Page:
'It was like being in Contagion': Briton tested for coronavirus reveals 'surreal' hospital quarantine

Craig Dillon
Craig Dillon was admitted to hospital after returning from China where he was on holiday - © Eddie Mulholland

When I was quarantined with suspected coronavirus it was like being in a scene from Contagion, the Hollywood blockbuster starring Gwyneth Paltrow and Jude Law.

It all happened so quickly. One minute I was phoning 111, the next I was walking down a corridor into quarantine. 

I had returned from a holiday in Australia via China, and despite thinking I might have flu I managed to make it into work on Tuesday, at my digital media agency in Westminster on Tuesday, and even met with a few MPs in parliament.

Then all of a sudden on Tuesday night, I woke up sweating and couldn’t breathe. On Wednesday morning I called 111 and about 10 minutes into the conversation they asked: “Have you been to China recently?”

As soon as I said I had, they wanted to call an ambulance but as I live close to St Thomas’s Hospital I said I would get there myself.

Craig admitted himself to hospital after he woke up sweating and struggling to breathe Credit: Craig Dillon

When I arrived I was so weak I had to lean against the wall.

This doctor asked if I was okay and when I replied: “I’m feeling really ill, I just came back from China,” he literally grabbed me by the arm and led me back outside the hospital.

A nurse came out and gave me a mask and then I was shown to this secret door around the back. 

I was told to walk down the corridor and arrived in this hospital room with a bed in the middle with all this equipment around it - completely prepped and ready to go.

It had a big one-way glass window with an intercom in it so you could talk through the glass.

I was feeling so bad I was curled up on the bed and all I could hear was this vacuum cleaner noise.

Craig said he faced an anxious three-hour wait for test results at St Thomas' Hospital Credit: Craig Dillon

I later realised it was the doctor and nurse putting their isolation suits on. I could hear them saying things like: ‘Gloves? Check’. It was surreal. 

Then suddenly the glass went from being one way to two way and all these people were staring at me.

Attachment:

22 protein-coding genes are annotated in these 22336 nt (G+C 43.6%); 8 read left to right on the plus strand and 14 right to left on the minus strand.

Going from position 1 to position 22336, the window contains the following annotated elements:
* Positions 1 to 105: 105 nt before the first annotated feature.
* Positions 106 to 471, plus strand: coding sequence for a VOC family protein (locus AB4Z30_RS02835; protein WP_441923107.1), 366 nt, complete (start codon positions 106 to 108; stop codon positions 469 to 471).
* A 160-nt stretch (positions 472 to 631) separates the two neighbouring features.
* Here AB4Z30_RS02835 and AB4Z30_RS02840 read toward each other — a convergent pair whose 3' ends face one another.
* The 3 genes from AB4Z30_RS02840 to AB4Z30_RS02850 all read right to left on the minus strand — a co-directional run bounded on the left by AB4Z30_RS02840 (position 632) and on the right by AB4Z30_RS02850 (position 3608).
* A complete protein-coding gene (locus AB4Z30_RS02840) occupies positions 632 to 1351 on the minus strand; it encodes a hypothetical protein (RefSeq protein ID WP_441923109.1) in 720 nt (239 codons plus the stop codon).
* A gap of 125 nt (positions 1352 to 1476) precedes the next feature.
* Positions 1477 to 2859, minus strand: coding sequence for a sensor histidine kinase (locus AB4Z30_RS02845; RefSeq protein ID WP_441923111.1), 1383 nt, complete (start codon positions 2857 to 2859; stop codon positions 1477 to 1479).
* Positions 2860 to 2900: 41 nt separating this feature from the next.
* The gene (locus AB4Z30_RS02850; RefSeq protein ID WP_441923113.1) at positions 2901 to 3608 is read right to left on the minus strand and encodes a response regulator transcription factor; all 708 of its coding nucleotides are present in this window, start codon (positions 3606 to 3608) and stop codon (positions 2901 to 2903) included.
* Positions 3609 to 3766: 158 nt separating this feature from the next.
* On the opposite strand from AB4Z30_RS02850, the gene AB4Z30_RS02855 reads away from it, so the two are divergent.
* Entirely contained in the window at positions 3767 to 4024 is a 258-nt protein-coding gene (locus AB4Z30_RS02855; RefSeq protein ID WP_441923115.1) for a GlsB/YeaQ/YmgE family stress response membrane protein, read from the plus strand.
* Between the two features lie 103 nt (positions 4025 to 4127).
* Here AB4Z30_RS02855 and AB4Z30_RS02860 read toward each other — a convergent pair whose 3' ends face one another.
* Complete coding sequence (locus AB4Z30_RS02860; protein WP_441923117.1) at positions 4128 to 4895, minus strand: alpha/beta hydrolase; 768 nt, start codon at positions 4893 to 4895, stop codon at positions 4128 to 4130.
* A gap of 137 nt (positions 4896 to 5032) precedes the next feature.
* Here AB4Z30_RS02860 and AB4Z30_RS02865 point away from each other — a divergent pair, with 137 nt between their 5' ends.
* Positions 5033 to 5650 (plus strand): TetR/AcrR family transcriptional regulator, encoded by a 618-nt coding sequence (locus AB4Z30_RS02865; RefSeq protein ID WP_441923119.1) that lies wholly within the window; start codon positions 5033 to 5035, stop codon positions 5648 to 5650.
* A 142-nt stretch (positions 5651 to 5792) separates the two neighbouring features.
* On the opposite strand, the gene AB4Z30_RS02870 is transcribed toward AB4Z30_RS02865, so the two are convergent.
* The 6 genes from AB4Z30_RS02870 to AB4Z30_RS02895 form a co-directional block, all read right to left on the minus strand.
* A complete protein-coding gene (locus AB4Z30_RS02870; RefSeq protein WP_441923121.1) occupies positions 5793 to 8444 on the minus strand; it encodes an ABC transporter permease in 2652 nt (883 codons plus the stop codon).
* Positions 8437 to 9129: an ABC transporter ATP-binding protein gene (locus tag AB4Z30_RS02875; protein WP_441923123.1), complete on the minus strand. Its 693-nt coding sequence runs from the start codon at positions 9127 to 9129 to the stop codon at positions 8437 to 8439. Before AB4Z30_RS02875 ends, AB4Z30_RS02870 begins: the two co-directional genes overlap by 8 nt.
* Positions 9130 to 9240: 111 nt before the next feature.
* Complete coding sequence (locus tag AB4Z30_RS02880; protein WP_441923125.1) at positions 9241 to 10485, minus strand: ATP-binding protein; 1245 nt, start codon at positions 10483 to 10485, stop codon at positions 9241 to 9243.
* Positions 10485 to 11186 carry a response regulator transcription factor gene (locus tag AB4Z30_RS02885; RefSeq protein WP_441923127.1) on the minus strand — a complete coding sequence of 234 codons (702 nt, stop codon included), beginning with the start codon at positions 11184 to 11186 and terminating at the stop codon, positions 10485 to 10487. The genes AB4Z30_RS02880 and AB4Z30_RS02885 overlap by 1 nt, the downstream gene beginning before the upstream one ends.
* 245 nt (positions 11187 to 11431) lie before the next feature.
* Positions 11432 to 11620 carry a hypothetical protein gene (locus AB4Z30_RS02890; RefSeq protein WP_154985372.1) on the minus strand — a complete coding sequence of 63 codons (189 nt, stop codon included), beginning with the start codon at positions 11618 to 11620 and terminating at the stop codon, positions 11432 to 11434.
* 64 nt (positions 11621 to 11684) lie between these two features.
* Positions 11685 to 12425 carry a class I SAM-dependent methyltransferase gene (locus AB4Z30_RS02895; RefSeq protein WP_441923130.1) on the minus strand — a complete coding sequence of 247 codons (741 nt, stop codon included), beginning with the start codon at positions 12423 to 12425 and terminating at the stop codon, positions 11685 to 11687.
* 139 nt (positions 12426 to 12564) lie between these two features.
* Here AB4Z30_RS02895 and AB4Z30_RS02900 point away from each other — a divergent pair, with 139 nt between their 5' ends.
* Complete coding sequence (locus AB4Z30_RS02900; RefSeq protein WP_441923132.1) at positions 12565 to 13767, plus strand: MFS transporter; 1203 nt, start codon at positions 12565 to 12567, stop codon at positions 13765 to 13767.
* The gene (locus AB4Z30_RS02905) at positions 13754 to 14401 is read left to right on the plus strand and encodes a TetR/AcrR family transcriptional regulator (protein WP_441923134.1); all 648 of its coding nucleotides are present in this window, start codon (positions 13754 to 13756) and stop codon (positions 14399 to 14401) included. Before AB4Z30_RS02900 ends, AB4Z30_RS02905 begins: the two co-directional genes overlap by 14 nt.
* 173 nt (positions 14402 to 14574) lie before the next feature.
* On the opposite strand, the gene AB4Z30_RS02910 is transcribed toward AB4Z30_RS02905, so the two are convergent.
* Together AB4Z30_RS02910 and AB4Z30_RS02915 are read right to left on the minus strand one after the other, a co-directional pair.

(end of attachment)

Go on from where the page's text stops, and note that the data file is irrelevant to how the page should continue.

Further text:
The doctor and nurse came in wearing all this gear like they were walking on the moon. Their voices were muffled and I was delirious so I didn’t really understand what was going on.

Suddenly I had canulas in both hands and blood was being taken. It was only when they said they had to send it on a motorbike to test for coronavirus that I started getting worried.

Until that point I was just sort of in denial.

They also put swabs up each nostril and took swabs from the back of my throat.

They put each one in a small plastic bag and then dunked it in this chlorine like solution to disinfect it before passing it back through the airlock.

Craig was told it was unlikely he had coronavirus but that doctors could not rule it out Credit: Craig Dillon

When they wrote notes they would hold them up against the glass so the people outside could read them.

Because St Thomas’s is a teaching hospital I kept on seeing lots of curious faces at the window - I felt like an exhibit. There was even a security guard at the door with a walkie talkie.

The doctor later told me I was the first person in the UK to be tested. It was an anxious three hour wait for the results.

Although they said they couldn’t rule it out, it was unlikely I had coronavirus. I was so relieved, even when a later CT scan and X ray revealed I had pneumonia, which is quite serious. I was discharged at 9pm.

I first started feeling unwell when I arrived in Thailand earlier this month having spent Christmas with relatives in Australia.

I knew about the coronavirus because I had travelled to Bangkok on South China Airways via Guangzhou airport, where I was laid over for eight hours.

Craig said he hoped to return to work in Westminster on Monday Credit: Craig Dillon

Everyone was wearing masks except me but I couldn't buy one at the airport because they'd all sold out. 

I thought I might have flu because I had a bad cough and was feeling weak and tired but I put it down to jetlag.

I had twice been evacuated by the bush fires while I was staying with my family in New South Wales so I wondered if the smoke inhalation had affected my lungs. 

By the time I travelled back to Australia via China, I was worried the body scanners at the airport might pick up my worsening fever so I hung around outside in a t-shirt to cool down.

I was made to walk through twice because my temperature was 38 degrees. 

I dosed myself up on the flight home from Australia and when I landed back at Heathrow on Monday there were no checks.

Craig Dillon, 27, is the founder of media agency Westminster Digital